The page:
Mitral regurgitation (MR) is the most common form of valvular heart disease. The mitral clip procedure is a catheter-based therapy that provides a less invasive alternative for surgical mitral valve repair. In this procedure, one or more metal clips are deployed to create a double orifice mitral valve by clipping the leaflets together to reduce mitral regurgitation.
Recent clinical data by Gaemperli et al.¹ demonstrated the use of pressure-volume (PV) loops to provide real-time monitoring of the hemodynamic effects of mitral regurgitation reduction on the LV during Mitral Clipping. In their clinical perspective, the authors stated, “Real-time pressure-volume measurements may be used to monitor immediate changes in LV loading conditions and contractility during the MitraClip procedure, particularly in high-risk patients with low ejection fraction.” Therefore, it may shorten the procedure by the real-time evaluation of acute decreases in mitral regurgitation, eventually avoiding the placement of more than one clip.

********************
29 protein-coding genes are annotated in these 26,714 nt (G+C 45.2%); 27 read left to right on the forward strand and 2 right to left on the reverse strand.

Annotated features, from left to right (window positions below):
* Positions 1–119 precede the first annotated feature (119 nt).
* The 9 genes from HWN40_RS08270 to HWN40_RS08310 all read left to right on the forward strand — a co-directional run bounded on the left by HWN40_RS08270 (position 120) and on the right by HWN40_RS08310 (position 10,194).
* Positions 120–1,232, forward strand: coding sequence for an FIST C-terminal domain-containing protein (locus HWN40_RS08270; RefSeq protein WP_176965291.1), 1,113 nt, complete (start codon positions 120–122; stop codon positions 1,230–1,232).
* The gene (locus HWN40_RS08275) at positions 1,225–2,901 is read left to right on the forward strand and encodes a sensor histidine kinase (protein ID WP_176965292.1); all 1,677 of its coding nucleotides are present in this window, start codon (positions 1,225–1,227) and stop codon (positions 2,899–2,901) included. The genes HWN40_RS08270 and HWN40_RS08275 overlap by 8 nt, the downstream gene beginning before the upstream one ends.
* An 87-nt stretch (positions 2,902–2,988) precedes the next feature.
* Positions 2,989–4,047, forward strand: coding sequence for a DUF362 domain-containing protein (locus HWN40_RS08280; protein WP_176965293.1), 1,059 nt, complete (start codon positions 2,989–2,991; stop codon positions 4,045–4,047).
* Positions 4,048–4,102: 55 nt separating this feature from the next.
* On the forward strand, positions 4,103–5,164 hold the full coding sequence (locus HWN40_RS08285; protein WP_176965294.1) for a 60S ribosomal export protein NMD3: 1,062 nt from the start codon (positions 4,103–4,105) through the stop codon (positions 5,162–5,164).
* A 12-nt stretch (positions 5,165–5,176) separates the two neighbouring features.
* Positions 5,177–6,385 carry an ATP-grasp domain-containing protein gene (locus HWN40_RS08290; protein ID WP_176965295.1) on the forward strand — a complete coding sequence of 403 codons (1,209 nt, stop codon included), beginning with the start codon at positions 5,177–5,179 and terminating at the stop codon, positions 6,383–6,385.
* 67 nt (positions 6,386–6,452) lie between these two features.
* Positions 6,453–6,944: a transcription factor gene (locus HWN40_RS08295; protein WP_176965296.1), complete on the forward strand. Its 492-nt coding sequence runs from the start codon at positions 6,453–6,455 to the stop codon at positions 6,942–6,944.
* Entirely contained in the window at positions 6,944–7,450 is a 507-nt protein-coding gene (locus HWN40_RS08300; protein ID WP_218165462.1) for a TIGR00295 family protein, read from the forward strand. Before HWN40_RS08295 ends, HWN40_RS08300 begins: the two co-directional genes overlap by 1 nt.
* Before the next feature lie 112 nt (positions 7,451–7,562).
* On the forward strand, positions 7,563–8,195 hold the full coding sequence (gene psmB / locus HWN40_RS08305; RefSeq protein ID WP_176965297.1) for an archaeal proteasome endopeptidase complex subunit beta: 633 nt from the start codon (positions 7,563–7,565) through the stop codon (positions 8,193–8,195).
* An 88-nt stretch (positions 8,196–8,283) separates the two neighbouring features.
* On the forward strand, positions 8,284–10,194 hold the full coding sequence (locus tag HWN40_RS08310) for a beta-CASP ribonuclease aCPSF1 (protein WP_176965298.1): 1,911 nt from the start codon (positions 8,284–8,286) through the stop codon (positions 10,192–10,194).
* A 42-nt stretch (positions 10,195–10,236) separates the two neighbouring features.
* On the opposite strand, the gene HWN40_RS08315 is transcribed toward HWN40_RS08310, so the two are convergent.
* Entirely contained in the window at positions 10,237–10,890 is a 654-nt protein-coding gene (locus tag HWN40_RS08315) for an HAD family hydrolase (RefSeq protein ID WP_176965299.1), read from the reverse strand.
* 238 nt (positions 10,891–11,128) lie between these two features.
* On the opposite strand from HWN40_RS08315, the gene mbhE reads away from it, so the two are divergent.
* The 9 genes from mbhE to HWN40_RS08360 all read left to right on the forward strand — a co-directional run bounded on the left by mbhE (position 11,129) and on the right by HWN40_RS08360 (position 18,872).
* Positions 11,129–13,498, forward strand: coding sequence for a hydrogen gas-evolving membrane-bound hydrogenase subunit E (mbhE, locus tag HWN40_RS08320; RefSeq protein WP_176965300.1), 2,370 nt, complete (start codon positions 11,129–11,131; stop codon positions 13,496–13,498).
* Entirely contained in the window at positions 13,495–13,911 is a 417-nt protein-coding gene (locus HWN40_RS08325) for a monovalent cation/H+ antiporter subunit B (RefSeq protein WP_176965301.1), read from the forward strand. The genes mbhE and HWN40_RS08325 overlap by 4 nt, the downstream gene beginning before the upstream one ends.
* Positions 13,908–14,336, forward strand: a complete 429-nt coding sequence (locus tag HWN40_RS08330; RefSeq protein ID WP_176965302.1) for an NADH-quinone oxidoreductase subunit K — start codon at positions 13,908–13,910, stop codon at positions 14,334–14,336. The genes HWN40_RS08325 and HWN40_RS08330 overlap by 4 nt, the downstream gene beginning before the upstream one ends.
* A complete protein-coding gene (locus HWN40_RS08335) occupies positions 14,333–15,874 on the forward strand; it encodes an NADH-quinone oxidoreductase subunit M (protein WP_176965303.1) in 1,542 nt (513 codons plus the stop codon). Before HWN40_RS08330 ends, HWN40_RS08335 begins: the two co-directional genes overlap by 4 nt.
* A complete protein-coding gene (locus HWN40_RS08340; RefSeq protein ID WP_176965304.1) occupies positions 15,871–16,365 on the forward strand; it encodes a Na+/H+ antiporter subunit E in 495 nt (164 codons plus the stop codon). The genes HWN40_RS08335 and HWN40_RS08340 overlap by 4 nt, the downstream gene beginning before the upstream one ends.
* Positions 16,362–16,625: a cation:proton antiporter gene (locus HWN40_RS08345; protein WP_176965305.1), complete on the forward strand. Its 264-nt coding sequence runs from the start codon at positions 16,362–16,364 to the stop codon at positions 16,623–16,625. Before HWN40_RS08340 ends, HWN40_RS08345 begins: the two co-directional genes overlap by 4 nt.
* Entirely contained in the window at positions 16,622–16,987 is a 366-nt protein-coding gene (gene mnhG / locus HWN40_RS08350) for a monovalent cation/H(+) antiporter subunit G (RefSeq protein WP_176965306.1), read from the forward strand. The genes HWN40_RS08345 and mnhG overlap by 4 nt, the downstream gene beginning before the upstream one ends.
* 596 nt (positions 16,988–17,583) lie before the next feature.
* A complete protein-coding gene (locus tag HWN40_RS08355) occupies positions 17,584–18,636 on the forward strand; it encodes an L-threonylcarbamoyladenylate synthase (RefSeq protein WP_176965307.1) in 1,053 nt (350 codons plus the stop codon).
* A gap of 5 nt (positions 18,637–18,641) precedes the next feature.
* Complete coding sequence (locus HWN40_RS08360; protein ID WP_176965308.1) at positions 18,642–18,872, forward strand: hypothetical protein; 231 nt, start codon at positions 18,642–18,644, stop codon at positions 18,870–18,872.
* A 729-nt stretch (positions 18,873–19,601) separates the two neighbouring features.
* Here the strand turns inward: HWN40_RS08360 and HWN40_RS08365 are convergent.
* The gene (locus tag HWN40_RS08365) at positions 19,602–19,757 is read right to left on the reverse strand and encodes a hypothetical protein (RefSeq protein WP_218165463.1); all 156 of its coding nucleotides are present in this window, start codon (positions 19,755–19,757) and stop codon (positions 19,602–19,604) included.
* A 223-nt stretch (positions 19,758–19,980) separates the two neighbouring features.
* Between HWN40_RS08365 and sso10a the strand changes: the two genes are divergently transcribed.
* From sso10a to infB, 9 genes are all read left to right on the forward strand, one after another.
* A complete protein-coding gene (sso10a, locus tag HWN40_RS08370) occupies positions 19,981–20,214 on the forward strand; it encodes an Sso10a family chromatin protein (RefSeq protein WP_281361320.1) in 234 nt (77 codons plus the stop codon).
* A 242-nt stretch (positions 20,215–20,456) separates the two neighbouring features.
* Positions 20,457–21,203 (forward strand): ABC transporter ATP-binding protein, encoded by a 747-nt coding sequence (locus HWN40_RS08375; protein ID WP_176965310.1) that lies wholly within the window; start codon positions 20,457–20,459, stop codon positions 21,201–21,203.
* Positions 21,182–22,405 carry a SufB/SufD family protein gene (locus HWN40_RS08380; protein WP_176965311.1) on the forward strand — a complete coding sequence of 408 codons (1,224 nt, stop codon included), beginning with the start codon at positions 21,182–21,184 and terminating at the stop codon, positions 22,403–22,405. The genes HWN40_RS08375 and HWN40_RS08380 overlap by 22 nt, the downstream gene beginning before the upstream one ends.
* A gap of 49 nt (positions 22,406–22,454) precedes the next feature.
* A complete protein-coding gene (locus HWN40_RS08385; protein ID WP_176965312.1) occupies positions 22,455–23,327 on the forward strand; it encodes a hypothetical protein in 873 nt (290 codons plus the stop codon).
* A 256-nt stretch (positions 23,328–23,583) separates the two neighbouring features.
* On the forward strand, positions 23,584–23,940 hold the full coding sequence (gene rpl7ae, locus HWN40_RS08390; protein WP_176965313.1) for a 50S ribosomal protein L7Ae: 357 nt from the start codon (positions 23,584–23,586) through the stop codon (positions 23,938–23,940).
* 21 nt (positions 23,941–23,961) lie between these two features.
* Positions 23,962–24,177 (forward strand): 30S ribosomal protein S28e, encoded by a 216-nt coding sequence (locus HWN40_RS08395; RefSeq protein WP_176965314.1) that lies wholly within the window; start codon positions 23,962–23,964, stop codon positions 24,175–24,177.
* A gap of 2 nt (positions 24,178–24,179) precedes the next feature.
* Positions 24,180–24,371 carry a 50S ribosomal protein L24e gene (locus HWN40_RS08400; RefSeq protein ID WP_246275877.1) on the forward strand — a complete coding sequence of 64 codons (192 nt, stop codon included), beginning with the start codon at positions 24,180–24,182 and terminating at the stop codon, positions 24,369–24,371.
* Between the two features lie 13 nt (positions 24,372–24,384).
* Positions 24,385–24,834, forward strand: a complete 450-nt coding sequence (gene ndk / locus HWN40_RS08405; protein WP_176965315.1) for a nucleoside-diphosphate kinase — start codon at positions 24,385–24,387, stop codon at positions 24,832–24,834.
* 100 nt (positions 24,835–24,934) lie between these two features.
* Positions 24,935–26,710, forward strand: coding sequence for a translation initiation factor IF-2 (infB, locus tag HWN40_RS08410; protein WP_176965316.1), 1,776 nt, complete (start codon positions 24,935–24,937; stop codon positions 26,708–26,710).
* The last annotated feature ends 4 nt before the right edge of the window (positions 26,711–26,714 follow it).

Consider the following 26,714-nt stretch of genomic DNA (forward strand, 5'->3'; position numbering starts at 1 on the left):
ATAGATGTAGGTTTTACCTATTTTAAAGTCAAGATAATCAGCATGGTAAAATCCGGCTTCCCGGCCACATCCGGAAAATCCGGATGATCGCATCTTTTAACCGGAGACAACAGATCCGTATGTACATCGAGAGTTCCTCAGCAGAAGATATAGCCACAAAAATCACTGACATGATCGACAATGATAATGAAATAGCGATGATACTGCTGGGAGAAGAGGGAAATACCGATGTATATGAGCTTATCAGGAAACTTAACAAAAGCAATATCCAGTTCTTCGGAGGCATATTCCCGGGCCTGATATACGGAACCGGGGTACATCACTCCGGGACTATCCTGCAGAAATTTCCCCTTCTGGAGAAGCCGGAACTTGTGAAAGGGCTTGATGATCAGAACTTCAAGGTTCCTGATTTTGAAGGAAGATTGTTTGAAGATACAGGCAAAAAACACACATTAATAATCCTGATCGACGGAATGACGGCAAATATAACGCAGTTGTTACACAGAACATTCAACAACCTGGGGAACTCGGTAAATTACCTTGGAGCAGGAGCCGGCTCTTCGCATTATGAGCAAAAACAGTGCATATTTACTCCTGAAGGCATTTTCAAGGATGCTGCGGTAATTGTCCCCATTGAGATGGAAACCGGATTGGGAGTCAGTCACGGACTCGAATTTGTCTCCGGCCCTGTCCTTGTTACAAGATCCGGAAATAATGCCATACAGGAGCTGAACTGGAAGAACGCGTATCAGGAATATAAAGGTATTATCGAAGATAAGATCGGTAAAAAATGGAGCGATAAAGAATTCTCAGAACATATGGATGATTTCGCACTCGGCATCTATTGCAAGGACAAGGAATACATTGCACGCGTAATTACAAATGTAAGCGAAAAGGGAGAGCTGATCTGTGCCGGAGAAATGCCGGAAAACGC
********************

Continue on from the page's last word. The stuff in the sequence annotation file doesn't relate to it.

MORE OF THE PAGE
The examples below show the acute improvement in LV function following the Mitral Clip procedure according to the end-systolic pressure-volume relationship.
Reference: Gaemperli et al. Real-time left ventricular pressure-volume loop during percutaneous mitral valve repair with the MitraClip system. Circulation 2013;127:1018-1027